Another lesson I learned was the power of a collective group. The weight of deciding if someone’s life would be forever altered by criminal charges, jail time, and financial ruin is not an easy burden to hold. There were many nights I lay awake thinking of the seriousness of the task at hand. We were tasked with making sure there was no reasonable doubt. None. As a compassionate and empathetic person, it was not always easy to separate those feelings from facts. However, once we were able to deliberate and discuss as an entire jury, it was so comforting to know we were making a collective decision. I was lucky that we all saw the case the same way and easily came to a verdict.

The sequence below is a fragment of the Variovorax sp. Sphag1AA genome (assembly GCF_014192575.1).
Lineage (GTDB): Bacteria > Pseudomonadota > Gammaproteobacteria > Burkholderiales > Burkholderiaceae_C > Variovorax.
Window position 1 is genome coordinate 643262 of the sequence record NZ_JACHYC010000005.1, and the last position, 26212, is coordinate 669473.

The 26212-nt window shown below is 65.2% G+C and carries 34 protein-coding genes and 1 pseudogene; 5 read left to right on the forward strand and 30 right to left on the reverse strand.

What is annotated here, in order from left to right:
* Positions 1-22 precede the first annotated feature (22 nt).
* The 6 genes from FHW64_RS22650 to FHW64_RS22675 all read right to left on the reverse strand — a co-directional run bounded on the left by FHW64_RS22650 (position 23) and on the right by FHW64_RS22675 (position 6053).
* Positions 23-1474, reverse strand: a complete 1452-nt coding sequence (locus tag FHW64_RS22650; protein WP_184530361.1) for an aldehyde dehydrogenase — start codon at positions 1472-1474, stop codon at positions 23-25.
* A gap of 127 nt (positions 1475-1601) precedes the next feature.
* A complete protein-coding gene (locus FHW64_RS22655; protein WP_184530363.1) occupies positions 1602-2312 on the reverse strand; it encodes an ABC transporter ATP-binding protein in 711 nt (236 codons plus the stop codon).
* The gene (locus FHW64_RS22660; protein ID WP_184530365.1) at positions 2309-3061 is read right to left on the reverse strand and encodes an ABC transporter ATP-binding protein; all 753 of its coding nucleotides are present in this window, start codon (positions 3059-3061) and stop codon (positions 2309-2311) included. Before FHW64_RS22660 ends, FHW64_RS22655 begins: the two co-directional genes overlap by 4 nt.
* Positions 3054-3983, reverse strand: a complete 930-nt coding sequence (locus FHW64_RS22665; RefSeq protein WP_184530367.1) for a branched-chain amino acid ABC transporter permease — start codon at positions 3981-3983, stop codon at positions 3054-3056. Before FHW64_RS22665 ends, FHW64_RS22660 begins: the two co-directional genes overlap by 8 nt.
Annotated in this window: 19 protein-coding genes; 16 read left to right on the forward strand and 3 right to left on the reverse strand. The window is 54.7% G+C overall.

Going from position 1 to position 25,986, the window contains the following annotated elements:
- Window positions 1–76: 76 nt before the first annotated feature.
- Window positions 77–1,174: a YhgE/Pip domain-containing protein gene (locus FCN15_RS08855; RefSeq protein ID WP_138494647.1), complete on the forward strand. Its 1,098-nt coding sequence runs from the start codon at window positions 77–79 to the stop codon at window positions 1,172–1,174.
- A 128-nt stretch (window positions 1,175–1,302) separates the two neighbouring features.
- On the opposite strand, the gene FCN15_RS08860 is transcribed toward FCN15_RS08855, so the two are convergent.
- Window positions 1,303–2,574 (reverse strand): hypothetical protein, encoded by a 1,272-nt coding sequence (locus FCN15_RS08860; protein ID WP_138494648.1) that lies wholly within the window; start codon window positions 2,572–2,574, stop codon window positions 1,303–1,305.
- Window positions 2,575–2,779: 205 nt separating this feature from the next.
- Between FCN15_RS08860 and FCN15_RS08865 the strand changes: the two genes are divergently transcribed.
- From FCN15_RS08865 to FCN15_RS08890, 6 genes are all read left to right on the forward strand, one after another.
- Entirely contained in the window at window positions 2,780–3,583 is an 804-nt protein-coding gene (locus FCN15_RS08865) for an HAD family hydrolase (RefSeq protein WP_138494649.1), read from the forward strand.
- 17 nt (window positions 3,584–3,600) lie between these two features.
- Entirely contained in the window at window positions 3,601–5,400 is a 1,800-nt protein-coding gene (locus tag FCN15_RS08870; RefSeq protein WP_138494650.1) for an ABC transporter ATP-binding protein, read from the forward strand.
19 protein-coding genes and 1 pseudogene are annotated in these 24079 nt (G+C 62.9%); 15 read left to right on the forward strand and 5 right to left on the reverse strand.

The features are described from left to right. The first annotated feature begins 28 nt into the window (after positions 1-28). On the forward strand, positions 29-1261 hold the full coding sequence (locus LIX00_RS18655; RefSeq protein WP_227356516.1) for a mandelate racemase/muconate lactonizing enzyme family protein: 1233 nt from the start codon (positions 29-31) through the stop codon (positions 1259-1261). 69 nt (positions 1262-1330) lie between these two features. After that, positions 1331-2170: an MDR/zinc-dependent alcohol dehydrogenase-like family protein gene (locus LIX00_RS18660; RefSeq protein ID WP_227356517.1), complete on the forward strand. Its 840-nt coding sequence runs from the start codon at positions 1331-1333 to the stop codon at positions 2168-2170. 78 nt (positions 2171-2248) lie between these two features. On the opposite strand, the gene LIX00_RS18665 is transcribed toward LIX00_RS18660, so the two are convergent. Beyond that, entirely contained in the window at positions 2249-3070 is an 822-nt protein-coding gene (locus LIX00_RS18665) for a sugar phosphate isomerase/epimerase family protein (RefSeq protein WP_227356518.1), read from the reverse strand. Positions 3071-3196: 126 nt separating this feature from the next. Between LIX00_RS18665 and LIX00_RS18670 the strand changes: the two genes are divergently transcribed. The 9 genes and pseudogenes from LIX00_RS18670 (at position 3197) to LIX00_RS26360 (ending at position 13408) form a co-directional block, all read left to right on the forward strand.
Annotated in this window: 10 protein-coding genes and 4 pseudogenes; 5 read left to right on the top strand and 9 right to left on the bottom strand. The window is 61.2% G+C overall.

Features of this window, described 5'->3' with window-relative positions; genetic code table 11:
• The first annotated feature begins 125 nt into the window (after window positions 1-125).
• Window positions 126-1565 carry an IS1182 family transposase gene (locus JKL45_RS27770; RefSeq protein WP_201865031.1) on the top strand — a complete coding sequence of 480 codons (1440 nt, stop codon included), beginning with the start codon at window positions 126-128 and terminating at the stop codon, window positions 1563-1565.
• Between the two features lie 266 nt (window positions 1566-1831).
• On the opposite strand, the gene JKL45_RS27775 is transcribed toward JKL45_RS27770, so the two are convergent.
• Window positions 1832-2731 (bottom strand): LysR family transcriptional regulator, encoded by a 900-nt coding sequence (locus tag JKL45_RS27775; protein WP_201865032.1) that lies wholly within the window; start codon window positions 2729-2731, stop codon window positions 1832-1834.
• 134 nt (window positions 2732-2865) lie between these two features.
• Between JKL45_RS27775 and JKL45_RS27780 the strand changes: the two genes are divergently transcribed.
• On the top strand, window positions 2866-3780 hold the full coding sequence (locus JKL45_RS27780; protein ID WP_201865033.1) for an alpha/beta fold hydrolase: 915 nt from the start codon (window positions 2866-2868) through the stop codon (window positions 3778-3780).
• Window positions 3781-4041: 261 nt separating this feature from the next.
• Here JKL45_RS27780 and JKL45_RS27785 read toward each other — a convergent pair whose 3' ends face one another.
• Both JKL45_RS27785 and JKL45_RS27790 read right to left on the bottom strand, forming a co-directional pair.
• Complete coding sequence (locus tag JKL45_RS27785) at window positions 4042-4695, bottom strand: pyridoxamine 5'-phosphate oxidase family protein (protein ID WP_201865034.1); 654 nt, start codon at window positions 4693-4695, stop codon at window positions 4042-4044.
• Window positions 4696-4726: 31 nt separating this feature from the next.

I still feel horribly guilty for the time I missed at work.  The stress of the responsibility of serving was also no joke. By the end of the four weeks, I was emotionally drained and happy to get back to normal. I am thankful for the learning and growth of the experience, but I certainly would never want to do it again during the school year.

If you want to read about the case, this article is a short summary. If you want to know more, hit me up and we can discuss it over a beverage.

school bus

The Highs and Lows of Driving a Broken Bus